Always use the beneficiaries' actual names; don't use collective terms such as "my children." It's not always clear who is included in such descriptions. And there can be serious confusion if one of the people originally included as a group member dies before you do.
Obviously, if you name cobeneficiaries for a piece of property that can't be physically divided -- a cabin, for example -- give some thought to whether or not the beneficiaries are likely to get along. If they are incompatible, disagreements could arise over taking care of property or deciding whether or not to sell it. If they can't settle their differences, any co-owner could go to court and demand a partition -- a court-ordered division and sale -- of the property.
Cobeneficiaries will share the property equally unless you state otherwise. We'll ask you, after you enter the names, whether or not you want an item of trust property to be shared equally among the beneficiaries.
EXAMPLE: Georgia wants to leave her house to her two children, Ross and Ryan, but wants Ross to have a 75% share of it. She enters their names and then, on a later screen, enters their interests, in fractions: 3/4 for Ross and 1/4 for Ryan.
When the children inherit the property, they own it together. But Ross will be liable for 75% of the taxes and upkeep cost, and entitled to 75% of any income the house produces. If they sell it, Ross will be entitled to 75% of the proceeds.
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When you enter a beneficiary's name, use the name by which the beneficiary is known for purposes such as a bank account or driver's license. Generally, if the name you use clearly and unambiguously identifies the person, it is sufficient.
If you name an institution (charitable or not) to inherit trust property, enter its complete name. It may be commonly known by a shortened version, which could cause confusion if there are similarly named organizations. Call to ask if you're unsure. (An institution that stands to inherit some of your money will be more than happy to help you.) Also be sure to specify if you want a branch of a national organization to receive your gift -- for example, a local chapter of the Sierra Club.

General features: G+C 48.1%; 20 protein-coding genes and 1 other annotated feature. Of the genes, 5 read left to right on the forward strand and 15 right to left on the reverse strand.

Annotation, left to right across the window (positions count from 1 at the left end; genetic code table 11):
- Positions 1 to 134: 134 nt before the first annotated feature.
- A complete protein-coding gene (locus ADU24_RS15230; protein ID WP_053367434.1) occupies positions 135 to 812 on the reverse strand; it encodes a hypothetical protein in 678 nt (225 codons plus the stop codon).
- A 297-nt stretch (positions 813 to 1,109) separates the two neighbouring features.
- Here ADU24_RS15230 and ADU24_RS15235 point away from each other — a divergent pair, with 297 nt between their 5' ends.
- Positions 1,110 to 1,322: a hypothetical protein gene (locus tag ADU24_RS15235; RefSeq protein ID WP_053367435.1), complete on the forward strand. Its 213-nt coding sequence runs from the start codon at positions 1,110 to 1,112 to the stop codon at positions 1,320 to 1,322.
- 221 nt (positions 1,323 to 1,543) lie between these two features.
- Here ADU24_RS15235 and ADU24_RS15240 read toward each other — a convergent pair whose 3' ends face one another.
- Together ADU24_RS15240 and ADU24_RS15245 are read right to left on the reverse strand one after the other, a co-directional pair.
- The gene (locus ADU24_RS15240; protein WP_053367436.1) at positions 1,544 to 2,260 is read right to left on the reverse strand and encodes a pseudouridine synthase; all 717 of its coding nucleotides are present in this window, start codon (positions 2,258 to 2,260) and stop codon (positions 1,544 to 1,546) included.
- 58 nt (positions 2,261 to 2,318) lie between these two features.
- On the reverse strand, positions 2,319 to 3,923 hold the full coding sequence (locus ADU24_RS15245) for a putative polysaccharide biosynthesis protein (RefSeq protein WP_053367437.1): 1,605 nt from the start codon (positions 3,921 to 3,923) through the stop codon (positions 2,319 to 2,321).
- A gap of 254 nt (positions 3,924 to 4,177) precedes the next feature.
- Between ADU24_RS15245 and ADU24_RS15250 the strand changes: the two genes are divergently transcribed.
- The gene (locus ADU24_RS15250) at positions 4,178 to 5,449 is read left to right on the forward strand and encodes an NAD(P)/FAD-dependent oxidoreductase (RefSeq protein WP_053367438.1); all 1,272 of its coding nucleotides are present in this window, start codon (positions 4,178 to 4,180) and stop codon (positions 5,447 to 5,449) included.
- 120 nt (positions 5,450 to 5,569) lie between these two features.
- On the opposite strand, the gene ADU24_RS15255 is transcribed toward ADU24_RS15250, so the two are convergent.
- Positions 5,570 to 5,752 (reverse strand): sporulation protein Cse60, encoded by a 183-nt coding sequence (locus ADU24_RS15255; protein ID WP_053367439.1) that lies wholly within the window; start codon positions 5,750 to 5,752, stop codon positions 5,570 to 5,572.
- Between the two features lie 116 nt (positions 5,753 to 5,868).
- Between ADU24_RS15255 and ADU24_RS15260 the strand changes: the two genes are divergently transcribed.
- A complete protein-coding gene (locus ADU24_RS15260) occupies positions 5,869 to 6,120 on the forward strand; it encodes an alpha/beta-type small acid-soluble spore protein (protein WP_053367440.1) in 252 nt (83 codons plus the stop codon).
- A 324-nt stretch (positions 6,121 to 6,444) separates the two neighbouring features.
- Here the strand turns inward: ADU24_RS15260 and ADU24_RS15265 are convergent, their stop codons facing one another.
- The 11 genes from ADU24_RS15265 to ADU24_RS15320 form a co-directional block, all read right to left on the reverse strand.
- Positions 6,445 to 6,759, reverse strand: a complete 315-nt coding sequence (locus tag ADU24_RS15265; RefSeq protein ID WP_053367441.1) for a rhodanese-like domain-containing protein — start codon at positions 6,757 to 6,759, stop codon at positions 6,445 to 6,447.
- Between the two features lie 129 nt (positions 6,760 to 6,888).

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As you name your beneficiaries, remember that when it comes to property you and your spouse or partner co-own, you're naming people to receive only your share. When one of you dies, only his or her interest in the co-owned property will go to the named beneficiary.
EXAMPLE: Marcia and Perry transfer all the property they own together into their living trust. Marcia names Perry as the beneficiary of all her interest in the trust property. Perry names Marcia to inherit all of his half except his half interest in their vacation cabin, which he leaves to his son from a previous marriage, Eric. If Perry dies first, Perry's half interest in the cabin will go to Eric, who will co-own it with Marcia.
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You can name an alternate beneficiary for every person you name as a primary beneficiary. The alternate will get the property left to the primary beneficiary if your first choice does not live for more than 120 hours (five days) after your death. This "survivorship" period ensures that if you and a primary beneficiary die simultaneously or almost so, the property will go to the alternate beneficiary you chose, not to the primary beneficiary's heirs.
EXAMPLE: Laura and her husband Juan Carlos make a shared living trust. Laura leaves all her trust property to Juan Carlos and names her daughter from a previous marriage as alternate beneficiary. Laura and Juan Carlos are seriously injured in a car accident; Juan Carlos dies a day after Laura does. Because Juan Carlos did not survive Laura by at least five days, the trust property he would have inherited from Laura goes to Laura's daughter instead.
If there had been no survivorship requirement, the trust property would have gone to Juan Carlos; when he died a day later, it would have gone to the beneficiaries he had named.
You don't have to name an alternate for a charitable (or other) institution you name as a beneficiary. If the institution is well established, it is probably safe to assume that it will still exist at your death.
If you don't name an alternate, and the primary beneficiary does not survive you, the property that beneficiary would have received will be distributed to the person or institution you name, in the next part of the program, as your "residuary beneficiary." (See Part 5: Residuary Beneficiaries, below.) One exception to this rule: If you name cobeneficiaries and don't name alternates for them, the surviving cobeneficiaries will inherit a deceased beneficiary's share.
With other beneficiaries, however, there is always the chance that the primary beneficiary may not survive you, so it's a good idea to name an alternate.
You can name more than one person or institution as alternate beneficiaries. If you do, they will share the property equally unless you state otherwise.